Interview: Patt Fontaine, XYZ


Unless you're one of those people who picks up on every American rock album, it's likely you may have missed out on XYZ's self-titled debut. Released through Enigma Records in 1989 it was a low-key affair which failed to create any real shockwaves outside of the US. The music press were quick to pick up on the DOKKEN connection, as the man himself produced the album, and it's fair to say that some of his influence seemed to have rubbed off on the band's choice of material, and Terry Ilous’'s voice! But despite the glaring similarities, XYZ’s first attempt wasn't a bad one by any means, with such songs as Maggie and the melancholy What Keeps Me Loving You hinting at better things to come.

September now sees the release of XYZ's second album Hungry on Capitol Records. A release which demonstrates a far more original direction for the Los Angeles based four-piece.

Bass guitarist Patt Fontaine has a deep drawl tinged with a native French accent which makes him sound not dissimilar to Tom Waits! On the telephone from the band's record company office in Los Angeles he explained XYZ's new approach.

"When we went into the studio to record Hungry, we wanted to use the place like a stage," Patt reveals. "We wanted to create that live atmosphere which is most appropriate to our style of music. If there's a difference between this new album and the first one it’s that Hungry is a more honest record."

It's also one that sounds considerably less like DOKKEN than the debut!

Patt's adamant that XYZ never set out to imitate anybody:

"We laid ourselves open to comparison by having Don produce the record and also our singer Terry Ilous’s style is very similar to Don's. You have to realise that recording that first album is a tricky step for any young band," Pat admits. "It was a good experience but ultimately we didn’t have the freedom we would have liked. As a new band we were being guided by the record company and to a certain extent Don. For Hungry we had much more control over our destiny."

This time XYZ opted for the producing skills of George Tutko who seems to have encouraged the group to break out and pursue their own direction.

"We wanted George for the first album," explains the bass player, "but Enigma felt that he wasn't well known enough! He's worked with LITA FORD, OZZY OSBOURNE, and the QUIREBOYS, and we liked his style of producing. Initially we started work with Neil Kernan (MICHAEL BOLTON, FM) and although he was great guy to out socializing with, in the studio it didn't really come together, so George became involved."

There's a recurrent 'good time' theme running throughout the lyrics on Hungry, well represented by songs such as Face Down In The Gutter and Don’t Say No. It's standard hard rock subject matter, but obviously close to the band's heart.

Patt explains: "A lot of American rock bands sing about going out on a Saturday night and having a good time. But with us it’s true! Every song on the album is based on a real life experience. It’s all completely honest. For example, the song Face Down In The Gutter was inspired by a time when we were all at a party and a girl came up to our singer Terry and said, 'Excuse me, but isn't that your drummer (Paul Monroe) lying in the gutter?' People can argue that it's clichéd and that bands have been singing about this stuff for ages, but at least we’re not pretending to be something that we’re not. There's nothing pretentious about XYZ. We’re just four ordinary guys having a good time."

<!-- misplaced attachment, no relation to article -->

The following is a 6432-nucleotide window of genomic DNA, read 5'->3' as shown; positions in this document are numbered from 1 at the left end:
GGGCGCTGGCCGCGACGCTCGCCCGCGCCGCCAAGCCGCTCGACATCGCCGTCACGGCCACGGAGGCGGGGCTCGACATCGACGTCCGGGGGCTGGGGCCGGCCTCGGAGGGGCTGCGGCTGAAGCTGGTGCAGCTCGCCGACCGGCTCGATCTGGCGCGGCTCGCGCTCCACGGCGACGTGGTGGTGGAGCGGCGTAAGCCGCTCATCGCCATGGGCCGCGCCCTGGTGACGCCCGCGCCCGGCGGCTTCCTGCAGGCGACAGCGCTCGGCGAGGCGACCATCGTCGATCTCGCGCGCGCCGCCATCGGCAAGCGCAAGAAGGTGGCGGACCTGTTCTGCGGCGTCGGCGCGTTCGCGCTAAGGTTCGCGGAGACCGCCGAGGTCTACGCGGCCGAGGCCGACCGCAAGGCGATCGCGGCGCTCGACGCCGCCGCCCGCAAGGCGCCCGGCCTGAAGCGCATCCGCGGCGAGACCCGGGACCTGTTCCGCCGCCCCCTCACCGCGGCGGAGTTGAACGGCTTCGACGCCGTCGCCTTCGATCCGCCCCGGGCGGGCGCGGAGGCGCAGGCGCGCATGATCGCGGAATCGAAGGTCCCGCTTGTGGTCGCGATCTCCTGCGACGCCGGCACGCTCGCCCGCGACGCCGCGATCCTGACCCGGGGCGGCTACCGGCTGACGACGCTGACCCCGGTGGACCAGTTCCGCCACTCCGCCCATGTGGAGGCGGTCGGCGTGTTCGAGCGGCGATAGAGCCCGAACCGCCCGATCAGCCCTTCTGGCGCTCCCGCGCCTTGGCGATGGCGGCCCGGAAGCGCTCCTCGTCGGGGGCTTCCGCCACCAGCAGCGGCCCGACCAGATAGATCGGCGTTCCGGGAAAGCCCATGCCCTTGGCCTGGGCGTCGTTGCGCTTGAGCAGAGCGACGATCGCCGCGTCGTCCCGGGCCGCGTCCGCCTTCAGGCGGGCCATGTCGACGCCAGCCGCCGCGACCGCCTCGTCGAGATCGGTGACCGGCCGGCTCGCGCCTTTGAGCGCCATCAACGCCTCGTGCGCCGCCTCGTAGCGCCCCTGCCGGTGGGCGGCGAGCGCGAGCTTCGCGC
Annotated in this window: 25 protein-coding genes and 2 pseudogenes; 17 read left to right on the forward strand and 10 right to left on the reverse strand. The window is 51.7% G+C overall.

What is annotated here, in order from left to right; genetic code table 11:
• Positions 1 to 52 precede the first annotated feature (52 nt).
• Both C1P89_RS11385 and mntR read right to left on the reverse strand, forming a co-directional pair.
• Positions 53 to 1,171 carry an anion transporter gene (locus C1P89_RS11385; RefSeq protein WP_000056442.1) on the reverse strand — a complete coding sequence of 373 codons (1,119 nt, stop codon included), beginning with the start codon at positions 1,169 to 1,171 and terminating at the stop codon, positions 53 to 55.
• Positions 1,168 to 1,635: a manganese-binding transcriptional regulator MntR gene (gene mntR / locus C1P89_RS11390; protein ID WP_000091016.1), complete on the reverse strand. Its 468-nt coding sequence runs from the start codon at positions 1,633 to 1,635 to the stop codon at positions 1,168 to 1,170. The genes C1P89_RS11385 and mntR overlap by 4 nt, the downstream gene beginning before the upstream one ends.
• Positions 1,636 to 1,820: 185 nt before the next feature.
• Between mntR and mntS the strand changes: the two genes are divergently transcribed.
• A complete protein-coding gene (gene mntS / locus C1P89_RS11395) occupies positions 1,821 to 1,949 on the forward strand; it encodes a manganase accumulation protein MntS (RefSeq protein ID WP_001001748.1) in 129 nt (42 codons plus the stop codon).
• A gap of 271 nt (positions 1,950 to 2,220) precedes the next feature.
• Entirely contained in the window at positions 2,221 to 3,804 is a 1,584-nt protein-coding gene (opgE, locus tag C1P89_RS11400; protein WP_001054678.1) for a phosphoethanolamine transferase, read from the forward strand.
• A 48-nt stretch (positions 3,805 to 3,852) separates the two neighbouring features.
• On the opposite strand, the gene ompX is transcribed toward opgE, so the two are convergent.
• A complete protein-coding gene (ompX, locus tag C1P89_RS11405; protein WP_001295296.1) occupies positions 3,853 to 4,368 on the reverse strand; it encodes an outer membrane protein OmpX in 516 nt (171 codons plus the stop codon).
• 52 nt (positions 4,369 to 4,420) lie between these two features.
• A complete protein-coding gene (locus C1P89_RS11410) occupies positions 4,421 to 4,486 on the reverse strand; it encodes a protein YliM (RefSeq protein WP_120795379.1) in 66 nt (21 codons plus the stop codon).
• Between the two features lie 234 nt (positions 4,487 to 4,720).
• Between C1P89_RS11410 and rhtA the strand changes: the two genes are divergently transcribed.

Reassuringly, Capitol Records have chosen to release the aforementioned Face Down In The Gutter as the first single, a brave move considering that many record companies immediately go for the ballad when releasing Hard Rock singles.

"We really pushed for that track," Patt insists. "It's likely that the ballad When I Find Love will come out as a second single, but we were determined not to let that come out first. Face Down In The Gutter is far more representative of what XYZ is all about."

Also included on Hungry is a re-working of the old FREE chestnut Fire and Water. Jumping on the Paul Rodgers bandwagon or an honest tribute?

Patt laughs: "We're fans of his, you know! What happened was Terry brought the album into the studio and we just decided to record our version. It was very spontaneous, and we were happy with the way it sounded so it made it onto the album. Obviously a band like FREE were a big influence on every rock band, including us, but personally I try to listen to all types of music. Otherwise you just end up with tunnel vision. Over here in LA we have stations playing everything from heavy metal to country and western, so I'll just flick through the dial and soak it all up!"

Following the release of the first XYZ album, the band embarked on support tours to the likes of ALICE COOPER, TED NUGENT, and ENUFF Z' NUFF, but didn't make it over to Europe and Britain in particular.

Patt's hoping to change all that: "It all depends on how well the album does," he confesses. "We're heading out around the States with LA GUNS and OZZY OSBOURNE and hopefully we’ll be able to play Britain next year. At the moment we just want to concentrate on the album and make sure it gets heard by as many people as possible…Believe me Hungry is what we are!"

Mark Blake
Riff Raff
October 1991
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